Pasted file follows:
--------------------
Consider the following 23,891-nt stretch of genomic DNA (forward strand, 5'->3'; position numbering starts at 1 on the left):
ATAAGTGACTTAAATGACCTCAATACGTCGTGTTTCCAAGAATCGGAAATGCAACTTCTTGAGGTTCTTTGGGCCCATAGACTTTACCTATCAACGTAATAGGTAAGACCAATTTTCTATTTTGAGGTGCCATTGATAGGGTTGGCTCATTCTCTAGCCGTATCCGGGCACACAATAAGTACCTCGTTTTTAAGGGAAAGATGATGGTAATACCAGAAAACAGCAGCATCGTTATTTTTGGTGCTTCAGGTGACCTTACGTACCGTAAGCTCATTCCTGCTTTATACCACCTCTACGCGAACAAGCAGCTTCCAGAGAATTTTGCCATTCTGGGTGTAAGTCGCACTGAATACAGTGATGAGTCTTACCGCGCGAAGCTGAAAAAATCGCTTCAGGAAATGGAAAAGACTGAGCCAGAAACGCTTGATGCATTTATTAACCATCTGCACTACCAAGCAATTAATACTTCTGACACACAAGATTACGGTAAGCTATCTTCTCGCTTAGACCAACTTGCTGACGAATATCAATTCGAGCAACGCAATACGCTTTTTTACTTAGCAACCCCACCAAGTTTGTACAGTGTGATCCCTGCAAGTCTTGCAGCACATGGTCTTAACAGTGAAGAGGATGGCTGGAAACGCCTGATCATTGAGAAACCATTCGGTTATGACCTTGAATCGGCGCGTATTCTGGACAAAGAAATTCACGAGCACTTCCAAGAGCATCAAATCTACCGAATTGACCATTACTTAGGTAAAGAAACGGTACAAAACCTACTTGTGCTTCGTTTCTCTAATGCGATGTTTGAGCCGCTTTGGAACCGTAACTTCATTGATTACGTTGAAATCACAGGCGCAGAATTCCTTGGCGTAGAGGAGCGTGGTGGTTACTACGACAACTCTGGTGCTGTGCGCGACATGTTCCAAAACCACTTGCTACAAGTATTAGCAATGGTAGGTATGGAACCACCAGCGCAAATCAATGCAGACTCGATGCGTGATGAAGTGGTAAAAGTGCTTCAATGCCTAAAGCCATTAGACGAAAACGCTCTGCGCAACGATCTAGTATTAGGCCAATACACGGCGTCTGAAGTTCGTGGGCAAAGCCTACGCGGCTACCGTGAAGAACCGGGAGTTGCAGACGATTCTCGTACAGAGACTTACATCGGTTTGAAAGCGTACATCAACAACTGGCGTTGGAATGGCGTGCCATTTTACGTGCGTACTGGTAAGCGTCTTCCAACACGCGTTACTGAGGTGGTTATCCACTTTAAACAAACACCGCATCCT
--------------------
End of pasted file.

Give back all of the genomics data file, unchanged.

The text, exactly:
Consider the following 23,891-nt stretch of genomic DNA (forward strand, 5'->3'; position numbering starts at 1 on the left):
ATAAGTGACTTAAATGACCTCAATACGTCGTGTTTCCAAGAATCGGAAATGCAACTTCTTGAGGTTCTTTGGGCCCATAGACTTTACCTATCAACGTAATAGGTAAGACCAATTTTCTATTTTGAGGTGCCATTGATAGGGTTGGCTCATTCTCTAGCCGTATCCGGGCACACAATAAGTACCTCGTTTTTAAGGGAAAGATGATGGTAATACCAGAAAACAGCAGCATCGTTATTTTTGGTGCTTCAGGTGACCTTACGTACCGTAAGCTCATTCCTGCTTTATACCACCTCTACGCGAACAAGCAGCTTCCAGAGAATTTTGCCATTCTGGGTGTAAGTCGCACTGAATACAGTGATGAGTCTTACCGCGCGAAGCTGAAAAAATCGCTTCAGGAAATGGAAAAGACTGAGCCAGAAACGCTTGATGCATTTATTAACCATCTGCACTACCAAGCAATTAATACTTCTGACACACAAGATTACGGTAAGCTATCTTCTCGCTTAGACCAACTTGCTGACGAATATCAATTCGAGCAACGCAATACGCTTTTTTACTTAGCAACCCCACCAAGTTTGTACAGTGTGATCCCTGCAAGTCTTGCAGCACATGGTCTTAACAGTGAAGAGGATGGCTGGAAACGCCTGATCATTGAGAAACCATTCGGTTATGACCTTGAATCGGCGCGTATTCTGGACAAAGAAATTCACGAGCACTTCCAAGAGCATCAAATCTACCGAATTGACCATTACTTAGGTAAAGAAACGGTACAAAACCTACTTGTGCTTCGTTTCTCTAATGCGATGTTTGAGCCGCTTTGGAACCGTAACTTCATTGATTACGTTGAAATCACAGGCGCAGAATTCCTTGGCGTAGAGGAGCGTGGTGGTTACTACGACAACTCTGGTGCTGTGCGCGACATGTTCCAAAACCACTTGCTACAAGTATTAGCAATGGTAGGTATGGAACCACCAGCGCAAATCAATGCAGACTCGATGCGTGATGAAGTGGTAAAAGTGCTTCAATGCCTAAAGCCATTAGACGAAAACGCTCTGCGCAACGATCTAGTATTAGGCCAATACACGGCGTCTGAAGTTCGTGGGCAAAGCCTACGCGGCTACCGTGAAGAACCGGGAGTTGCAGACGATTCTCGTACAGAGACTTACATCGGTTTGAAAGCGTACATCAACAACTGGCGTTGGAATGGCGTGCCATTTTACGTGCGTACTGGTAAGCGTCTTCCAACACGCGTTACTGAGGTGGTTATCCACTTTAAACAAACACCGCATCCT